Monday, 29 August 2011

Cross purposes

A sermon based on Matthew 16: 21-28
A number of themes present themselves in this piece. An important one is that just because you have faith doesn’t mean you always completely understand or are right about everything.  Peter went from being called the “rock” to being called “satan” within four verses.
And what did Jesus really mean when he said “some of you standing here will not taste death before they see the son of man coming in his kingdom”. Best left for another time I think.....
But rather importantly we also have Jesus talking about “taking up your cross” if you really want to follow him and about “losing your life in order to gain it”.
These two phrases are linked and need a little explanation. As I wrote mid week “taking up your cross” had nothing to do with generalised suffering for which it is now taken for granted to mean. As in for example. “I have kidney stones. That is a cross I have to bear”
The cross was a specific punishment for those the Romans thought were challenging or undermining the state. The phrase could conceivably be an anachronism inserted into the mouth of Jesus years after his death or equally it could be that Jesus knowingly and pointedly understood his mission as being so controversial, being tantamount to sedition in the eyes of the Romans and their Temple collaborators that would almost certainly, as sure as eggs are eggs, lead to his execution by crucifixion.
It is worth asking why “the crowd” agitated by the Temple authorities in Pilates’ palace cried for his “crucifixion” – rather than in a more general sense, his death or execution. I also hear people ask why the crowd turned so much in one week – from welcoming him into the city on the back of a donkey shouting “Hosanna”  just a week before baying for his execution, but of course it wasn’t the same crowd.
The people shouting Hosanna were not the same people who then were calling for his execution a week later. The meeting with Pilate took place in the palace or “the courtyard of the palace”. Someone had to let them in. This crowd is best understood as supporters of the Temple authorities and their cosy arrangement with the Romans.  Anyone upsetting their arrangements and their power and status was an enemy to be disposed of in the harshest manner. An attack on them was an attack on the whole system.
The difference would be like addressing a crowd in rebel held Tripoli, or within the complex of Col. Gaddafi when it was still intact – completely different scenarios and very different people would be present.
The symbolism of the cross in first century Palestine is best understood as a punishment for those who displayed opposition to tyranny, opposition to oppression and injustice, opposition to systems that brutalise and crush the spirit, opposition to any system that uses violence to achieve its ends.
The Kingdom of God was in direct opposition to any of these worldly systems but particularly in Jesus’ context the Roman/Temple system that oppressed his people. In understanding this, we understand the political content of the message of Jesus. He was a threat to everything that Rome and the Temple stood for. He was the enemy and the leaders of the Jews knew he had to be treated like one. It is for this reason that Jesus was crucified.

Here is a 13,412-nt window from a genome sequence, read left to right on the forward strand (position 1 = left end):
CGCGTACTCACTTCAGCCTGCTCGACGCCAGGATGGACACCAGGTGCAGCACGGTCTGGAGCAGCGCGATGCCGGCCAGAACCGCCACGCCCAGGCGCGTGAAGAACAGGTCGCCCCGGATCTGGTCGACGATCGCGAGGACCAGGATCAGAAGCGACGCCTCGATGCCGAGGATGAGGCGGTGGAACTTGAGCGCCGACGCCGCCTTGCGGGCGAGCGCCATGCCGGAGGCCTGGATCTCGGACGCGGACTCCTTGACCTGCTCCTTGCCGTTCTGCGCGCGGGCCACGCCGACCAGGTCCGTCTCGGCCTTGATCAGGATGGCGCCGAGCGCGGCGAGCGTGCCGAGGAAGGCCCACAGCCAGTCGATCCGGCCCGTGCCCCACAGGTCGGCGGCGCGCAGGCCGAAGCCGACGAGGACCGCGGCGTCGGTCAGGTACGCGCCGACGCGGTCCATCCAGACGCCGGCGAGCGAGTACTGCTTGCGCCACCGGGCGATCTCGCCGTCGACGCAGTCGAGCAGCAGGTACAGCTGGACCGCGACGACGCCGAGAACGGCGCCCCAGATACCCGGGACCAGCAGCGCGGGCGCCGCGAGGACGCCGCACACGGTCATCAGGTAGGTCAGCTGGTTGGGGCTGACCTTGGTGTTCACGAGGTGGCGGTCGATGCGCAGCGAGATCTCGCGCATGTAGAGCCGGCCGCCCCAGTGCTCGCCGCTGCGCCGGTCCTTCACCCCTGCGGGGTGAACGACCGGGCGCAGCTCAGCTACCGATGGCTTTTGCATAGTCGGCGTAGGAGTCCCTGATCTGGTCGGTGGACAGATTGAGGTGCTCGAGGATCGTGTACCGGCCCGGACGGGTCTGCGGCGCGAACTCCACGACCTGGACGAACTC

Taking up our cross means being prepared to sacrifice ourselves for a principle, to oppose tyranny and injustice wherever it is, even if it leads to our persecution or even death. That is what “taking up our cross means.
With Jesus as our template, understood properly, the Jesus way is transformed from a quietist other worldly apolitical crutch neatly separate from real life issues of the day to being a radical voice fearlessly standing up for the poor, marginalised and oppressed, even though it might be to our own detriment. Exactly the sort of people Jesus mixed with. Not a retreat from the world but a radical transforming engagement with the world and its structures, its regimes and its inequalities.
These two different views of Jesus – one political the other apolitical – is modelled starkly in South American Roman Catholicism. The RC hierarchy has consistently either been very cosy or has actively supported every fascist regime the continent has ever produced. In contrast a huge segment of the RC laity and quite a few priests have discovered a different Jesus to the official version – the radical Jesus with a bias towards the poor and powerless and thus was born “liberation theology” much to the disgust of the Vatican who routinely denounce it as being Marxist. 
To say that Jesus and therefore Christianity is not political is I believe to completely misunderstand Jesus. He was executed by a political elite who saw his popular opposition, even while it was entirely peaceful, as a huge threat to themselves.  To follow Jesus is not a cosy religious duty done in the safety of a church but a rather frightening and bruising engagement with the social moral and political problems and structures of the day.  

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